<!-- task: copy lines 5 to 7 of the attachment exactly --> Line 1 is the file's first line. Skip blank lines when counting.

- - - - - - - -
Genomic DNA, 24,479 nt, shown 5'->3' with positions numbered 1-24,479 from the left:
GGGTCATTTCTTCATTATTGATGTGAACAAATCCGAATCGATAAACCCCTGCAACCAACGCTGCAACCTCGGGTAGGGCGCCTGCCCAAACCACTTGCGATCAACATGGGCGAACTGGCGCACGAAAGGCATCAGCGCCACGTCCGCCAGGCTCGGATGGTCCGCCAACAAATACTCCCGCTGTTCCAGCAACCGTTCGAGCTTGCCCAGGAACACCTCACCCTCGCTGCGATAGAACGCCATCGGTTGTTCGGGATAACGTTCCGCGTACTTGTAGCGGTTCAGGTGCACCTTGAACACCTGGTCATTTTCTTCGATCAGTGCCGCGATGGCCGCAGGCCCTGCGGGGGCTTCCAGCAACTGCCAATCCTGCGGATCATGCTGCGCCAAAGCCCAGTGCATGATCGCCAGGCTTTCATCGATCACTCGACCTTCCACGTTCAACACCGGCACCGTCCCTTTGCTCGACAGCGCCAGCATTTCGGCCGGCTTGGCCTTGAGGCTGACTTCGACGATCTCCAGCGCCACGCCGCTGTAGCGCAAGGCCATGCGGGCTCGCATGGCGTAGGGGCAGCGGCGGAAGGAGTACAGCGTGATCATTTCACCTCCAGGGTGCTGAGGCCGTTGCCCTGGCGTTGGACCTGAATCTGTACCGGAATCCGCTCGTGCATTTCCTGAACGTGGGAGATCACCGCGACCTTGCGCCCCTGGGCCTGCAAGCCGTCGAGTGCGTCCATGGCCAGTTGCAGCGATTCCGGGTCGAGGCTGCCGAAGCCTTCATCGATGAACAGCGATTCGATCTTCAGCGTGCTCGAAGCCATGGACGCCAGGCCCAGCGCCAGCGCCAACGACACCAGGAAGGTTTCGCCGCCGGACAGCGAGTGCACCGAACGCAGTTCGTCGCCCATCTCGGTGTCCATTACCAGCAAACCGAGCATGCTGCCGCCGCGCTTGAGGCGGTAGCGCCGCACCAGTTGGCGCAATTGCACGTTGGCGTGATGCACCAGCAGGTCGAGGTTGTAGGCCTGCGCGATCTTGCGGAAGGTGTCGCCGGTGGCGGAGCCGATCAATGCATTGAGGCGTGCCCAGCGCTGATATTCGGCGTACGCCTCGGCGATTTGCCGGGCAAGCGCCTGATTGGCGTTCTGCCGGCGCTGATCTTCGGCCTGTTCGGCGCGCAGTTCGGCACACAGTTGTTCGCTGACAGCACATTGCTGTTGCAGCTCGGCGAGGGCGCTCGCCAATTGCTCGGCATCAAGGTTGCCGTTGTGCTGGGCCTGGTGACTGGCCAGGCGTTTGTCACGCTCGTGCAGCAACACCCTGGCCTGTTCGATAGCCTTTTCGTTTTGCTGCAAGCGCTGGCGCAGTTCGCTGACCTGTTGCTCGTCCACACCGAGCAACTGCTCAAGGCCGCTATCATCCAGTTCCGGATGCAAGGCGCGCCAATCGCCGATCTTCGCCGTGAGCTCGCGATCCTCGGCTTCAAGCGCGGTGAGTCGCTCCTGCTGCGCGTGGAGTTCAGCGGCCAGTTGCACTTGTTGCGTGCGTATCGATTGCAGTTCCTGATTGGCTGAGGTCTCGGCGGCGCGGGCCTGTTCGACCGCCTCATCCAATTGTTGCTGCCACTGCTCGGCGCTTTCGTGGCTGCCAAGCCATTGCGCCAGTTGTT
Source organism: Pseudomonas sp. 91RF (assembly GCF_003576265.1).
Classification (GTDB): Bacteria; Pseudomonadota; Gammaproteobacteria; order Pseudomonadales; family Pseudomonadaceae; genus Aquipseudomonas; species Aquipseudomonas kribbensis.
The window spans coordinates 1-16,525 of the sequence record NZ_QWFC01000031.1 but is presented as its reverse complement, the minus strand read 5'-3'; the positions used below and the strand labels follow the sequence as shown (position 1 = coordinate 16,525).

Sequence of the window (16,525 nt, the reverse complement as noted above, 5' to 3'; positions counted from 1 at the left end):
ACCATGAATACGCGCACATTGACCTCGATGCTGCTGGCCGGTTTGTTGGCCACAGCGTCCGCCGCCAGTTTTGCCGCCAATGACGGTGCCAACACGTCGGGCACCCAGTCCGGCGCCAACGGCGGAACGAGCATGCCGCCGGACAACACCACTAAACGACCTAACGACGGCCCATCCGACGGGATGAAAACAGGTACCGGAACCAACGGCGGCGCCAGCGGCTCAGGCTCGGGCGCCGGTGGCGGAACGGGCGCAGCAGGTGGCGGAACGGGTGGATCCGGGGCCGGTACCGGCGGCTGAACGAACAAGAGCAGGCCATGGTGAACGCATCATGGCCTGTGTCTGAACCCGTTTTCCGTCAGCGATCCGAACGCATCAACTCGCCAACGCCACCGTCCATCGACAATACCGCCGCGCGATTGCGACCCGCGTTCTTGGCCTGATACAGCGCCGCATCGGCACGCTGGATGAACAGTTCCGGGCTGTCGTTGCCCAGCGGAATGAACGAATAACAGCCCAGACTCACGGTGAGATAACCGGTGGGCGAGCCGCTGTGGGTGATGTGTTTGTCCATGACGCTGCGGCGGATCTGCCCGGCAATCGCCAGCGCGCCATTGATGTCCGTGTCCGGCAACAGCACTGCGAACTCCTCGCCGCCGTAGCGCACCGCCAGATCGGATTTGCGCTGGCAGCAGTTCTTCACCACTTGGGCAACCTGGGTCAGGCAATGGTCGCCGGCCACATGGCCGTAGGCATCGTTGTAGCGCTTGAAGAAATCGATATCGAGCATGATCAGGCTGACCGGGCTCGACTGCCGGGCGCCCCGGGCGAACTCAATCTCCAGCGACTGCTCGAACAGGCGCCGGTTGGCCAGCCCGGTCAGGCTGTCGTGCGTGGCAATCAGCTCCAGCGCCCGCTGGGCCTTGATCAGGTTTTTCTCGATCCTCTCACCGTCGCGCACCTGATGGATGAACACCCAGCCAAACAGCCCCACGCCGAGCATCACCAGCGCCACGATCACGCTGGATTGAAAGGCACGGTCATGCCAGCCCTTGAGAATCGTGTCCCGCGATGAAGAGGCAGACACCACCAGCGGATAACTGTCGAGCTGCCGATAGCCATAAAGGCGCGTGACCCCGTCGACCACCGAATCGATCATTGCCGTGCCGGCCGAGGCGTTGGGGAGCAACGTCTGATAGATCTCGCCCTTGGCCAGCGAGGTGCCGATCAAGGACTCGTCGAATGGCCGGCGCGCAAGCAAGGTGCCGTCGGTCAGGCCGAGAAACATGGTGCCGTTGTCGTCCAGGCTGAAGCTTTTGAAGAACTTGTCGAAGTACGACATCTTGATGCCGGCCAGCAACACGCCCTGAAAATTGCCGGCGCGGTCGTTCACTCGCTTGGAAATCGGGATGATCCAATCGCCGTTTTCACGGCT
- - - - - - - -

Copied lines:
The window spans coordinates 1-16,525 of the sequence record NZ_QWFC01000031.1 but is presented as its reverse complement, the minus strand read 5'-3'; the positions used below and the strand labels follow the sequence as shown (position 1 = coordinate 16,525).

Sequence of the window (16,525 nt, the reverse complement as noted above, 5' to 3'; positions counted from 1 at the left end):
ACCATGAATACGCGCACATTGACCTCGATGCTGCTGGCCGGTTTGTTGGCCACAGCGTCCGCCGCCAGTTTTGCCGCCAATGACGGTGCCAACACGTCGGGCACCCAGTCCGGCGCCAACGGCGGAACGAGCATGCCGCCGGACAACACCACTAAACGACCTAACGACGGCCCATCCGACGGGATGAAAACAGGTACCGGAACCAACGGCGGCGCCAGCGGCTCAGGCTCGGGCGCCGGTGGCGGAACGGGCGCAGCAGGTGGCGGAACGGGTGGATCCGGGGCCGGTACCGGCGGCTGAACGAACAAGAGCAGGCCATGGTGAACGCATCATGGCCTGTGTCTGAACCCGTTTTCCGTCAGCGATCCGAACGCATCAACTCGCCAACGCCACCGTCCATCGACAATACCGCCGCGCGATTGCGACCCGCGTTCTTGGCCTGATACAGCGCCGCATCGGCACGCTGGATGAACAGTTCCGGGCTGTCGTTGCCCAGCGGAATGAACGAATAACAGCCCAGACTCACGGTGAGATAACCGGTGGGCGAGCCGCTGTGGGTGATGTGTTTGTCCATGACGCTGCGGCGGATCTGCCCGGCAATCGCCAGCGCGCCATTGATGTCCGTGTCCGGCAACAGCACTGCGAACTCCTCGCCGCCGTAGCGCACCGCCAGATCGGATTTGCGCTGGCAGCAGTTCTTCACCACTTGGGCAACCTGGGTCAGGCAATGGTCGCCGGCCACATGGCCGTAGGCATCGTTGTAGCGCTTGAAGAAATCGATATCGAGCATGATCAGGCTGACCGGGCTCGACTGCCGGGCGCCCCGGGCGAACTCAATCTCCAGCGACTGCTCGAACAGGCGCCGGTTGGCCAGCCCGGTCAGGCTGTCGTGCGTGGCAATCAGCTCCAGCGCCCGCTGGGCCTTGATCAGGTTTTTCTCGATCCTCTCACCGTCGCGCACCTGATGGATGAACACCCAGCCAAACAGCCCCACGCCGAGCATCACCAGCGCCACGATCACGCTGGATTGAAAGGCACGGTCATGCCAGCCCTTGAGAATCGTGTCCCGCGATGAAGAGGCAGACACCACCAGCGGATAACTGTCGAGCTGCCGATAGCCATAAAGGCGCGTGACCCCGTCGACCACCGAATCGATCATTGCCGTGCCGGCCGAGGCGTTGGGGAGCAACGTCTGATAGATCTCGCCCTTGGCCAGCGAGGTGCCGATCAAGGACTCGTCGAATGGCCGGCGCGCAAGCAAGGTGCCGTCGGTCAGGCCGAGAAACATGGTGCCGTTGTCGTCCAGGCTGAAGCTTTTGAAGAACTTGTCGAAGTACGACATCTTGATGCCGGCCAGCAACACGCCCTGAAAATTGCCGGCGCGGTCGTTCACTCGCTTGGAAATCGGGATGATCCAATCGCCGTTTTCACGGCT